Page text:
At more than a million square kilometers, Patagonia is vast. It straddles Argentina and Chile, and traveling from one part of the region to the other is time-consuming and only possible at certain times of the year. I planned my trip to fall in the warmer months, when the weather would be more agreeable and the roads — hopefully — would be safe for driving.
As charmed as I was by what I’d seen of Patagonia in Argentina, I eventually had to make my way across the border into Chile to Torres del Paine National Park. Torres del Paine is undoubtedly one of the world’s most beautiful places, and certainly one of Patagonia’s most famous. Search for images of Patagonia, and chances are, you’ll find photos of this remarkable landscape.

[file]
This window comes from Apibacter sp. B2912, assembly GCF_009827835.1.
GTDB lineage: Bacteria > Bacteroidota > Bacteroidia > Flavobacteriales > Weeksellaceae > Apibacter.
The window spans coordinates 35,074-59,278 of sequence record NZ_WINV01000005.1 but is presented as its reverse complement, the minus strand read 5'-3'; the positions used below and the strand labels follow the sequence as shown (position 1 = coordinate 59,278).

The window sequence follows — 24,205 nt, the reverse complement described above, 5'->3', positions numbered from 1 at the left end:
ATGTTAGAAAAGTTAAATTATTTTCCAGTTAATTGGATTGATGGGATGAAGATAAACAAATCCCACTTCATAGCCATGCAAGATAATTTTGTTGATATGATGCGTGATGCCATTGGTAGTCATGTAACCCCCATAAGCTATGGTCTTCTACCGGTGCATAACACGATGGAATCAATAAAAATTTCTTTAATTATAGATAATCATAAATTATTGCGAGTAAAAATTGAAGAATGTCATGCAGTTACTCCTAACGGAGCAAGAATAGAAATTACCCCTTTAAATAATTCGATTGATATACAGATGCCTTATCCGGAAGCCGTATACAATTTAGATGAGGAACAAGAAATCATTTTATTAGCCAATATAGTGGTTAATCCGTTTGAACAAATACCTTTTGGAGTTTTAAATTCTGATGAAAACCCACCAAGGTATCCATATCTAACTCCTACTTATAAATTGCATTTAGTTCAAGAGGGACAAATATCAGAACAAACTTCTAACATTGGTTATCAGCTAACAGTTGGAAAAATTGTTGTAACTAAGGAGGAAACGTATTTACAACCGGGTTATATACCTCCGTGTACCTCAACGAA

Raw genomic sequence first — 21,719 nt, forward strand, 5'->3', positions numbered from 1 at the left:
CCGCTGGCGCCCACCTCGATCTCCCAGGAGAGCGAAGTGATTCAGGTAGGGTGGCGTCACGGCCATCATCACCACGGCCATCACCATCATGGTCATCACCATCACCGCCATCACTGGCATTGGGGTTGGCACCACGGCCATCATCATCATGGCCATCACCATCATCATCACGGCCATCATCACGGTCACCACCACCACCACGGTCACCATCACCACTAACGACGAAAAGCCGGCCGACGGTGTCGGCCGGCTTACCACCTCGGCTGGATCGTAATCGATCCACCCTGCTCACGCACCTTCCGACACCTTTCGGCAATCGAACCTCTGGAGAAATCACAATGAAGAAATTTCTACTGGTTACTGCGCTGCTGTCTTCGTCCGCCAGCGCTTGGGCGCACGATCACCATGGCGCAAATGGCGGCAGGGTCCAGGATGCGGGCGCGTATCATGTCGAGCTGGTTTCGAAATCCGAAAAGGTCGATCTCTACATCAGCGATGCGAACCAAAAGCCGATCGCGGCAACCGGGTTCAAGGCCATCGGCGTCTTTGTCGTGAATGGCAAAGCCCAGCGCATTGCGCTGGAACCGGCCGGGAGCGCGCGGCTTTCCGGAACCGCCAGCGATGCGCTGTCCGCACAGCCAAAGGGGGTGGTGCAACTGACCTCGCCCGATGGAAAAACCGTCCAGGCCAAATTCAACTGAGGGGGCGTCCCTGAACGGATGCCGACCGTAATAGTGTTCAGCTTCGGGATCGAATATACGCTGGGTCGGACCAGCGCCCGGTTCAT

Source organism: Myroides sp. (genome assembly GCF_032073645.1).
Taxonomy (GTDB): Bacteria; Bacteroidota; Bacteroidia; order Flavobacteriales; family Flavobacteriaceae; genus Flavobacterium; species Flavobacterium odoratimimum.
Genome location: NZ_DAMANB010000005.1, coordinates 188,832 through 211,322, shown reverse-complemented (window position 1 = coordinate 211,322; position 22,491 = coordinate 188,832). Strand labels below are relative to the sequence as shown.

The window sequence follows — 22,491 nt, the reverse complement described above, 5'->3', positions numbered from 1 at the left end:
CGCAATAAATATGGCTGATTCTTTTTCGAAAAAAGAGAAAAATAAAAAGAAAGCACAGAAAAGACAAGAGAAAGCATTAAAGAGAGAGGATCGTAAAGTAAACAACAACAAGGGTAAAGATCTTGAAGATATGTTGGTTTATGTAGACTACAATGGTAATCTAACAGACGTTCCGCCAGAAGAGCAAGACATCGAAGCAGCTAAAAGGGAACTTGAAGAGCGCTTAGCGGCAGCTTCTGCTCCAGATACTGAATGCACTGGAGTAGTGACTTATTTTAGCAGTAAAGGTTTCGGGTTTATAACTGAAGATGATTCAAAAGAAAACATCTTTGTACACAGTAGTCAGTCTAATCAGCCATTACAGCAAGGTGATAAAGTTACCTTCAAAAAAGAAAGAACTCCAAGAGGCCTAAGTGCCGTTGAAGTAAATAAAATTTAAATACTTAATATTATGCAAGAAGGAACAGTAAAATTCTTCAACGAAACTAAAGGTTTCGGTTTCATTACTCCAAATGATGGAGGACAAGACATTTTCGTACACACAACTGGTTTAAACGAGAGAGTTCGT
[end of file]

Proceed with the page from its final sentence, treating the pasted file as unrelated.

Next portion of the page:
I began my exploration of the park at Pehoe Lake, a turquoise blue expanse of water known for its famously changing moods. At times the lake is placid, its surface as smooth and still as glass; at others, it become terrifying and furious, with almost sea-like waves. Locals told me to expect the latter. I crossed my fingers and hoped for the best.
On my first morning at the lake, I awoke early, hoping to catch some of the delicate frost I’d seen in Argentina. Pehoe Lake, as it happened, was in a tranquil mood. The water was still, with hardly a ripple on its surface, and the surrounding trees and grass were threaded with silvery frost, exquisite as lace. As I watched, low-hanging silver clouds drifted in, hovering over the Cuernos peaks like a veil.
Pehoe Lake is beautiful and would be stunning in any conditions, I’m certain. But I can’t help but feel that I was fortunate enough to capture the lake at a uniquely beautiful moment.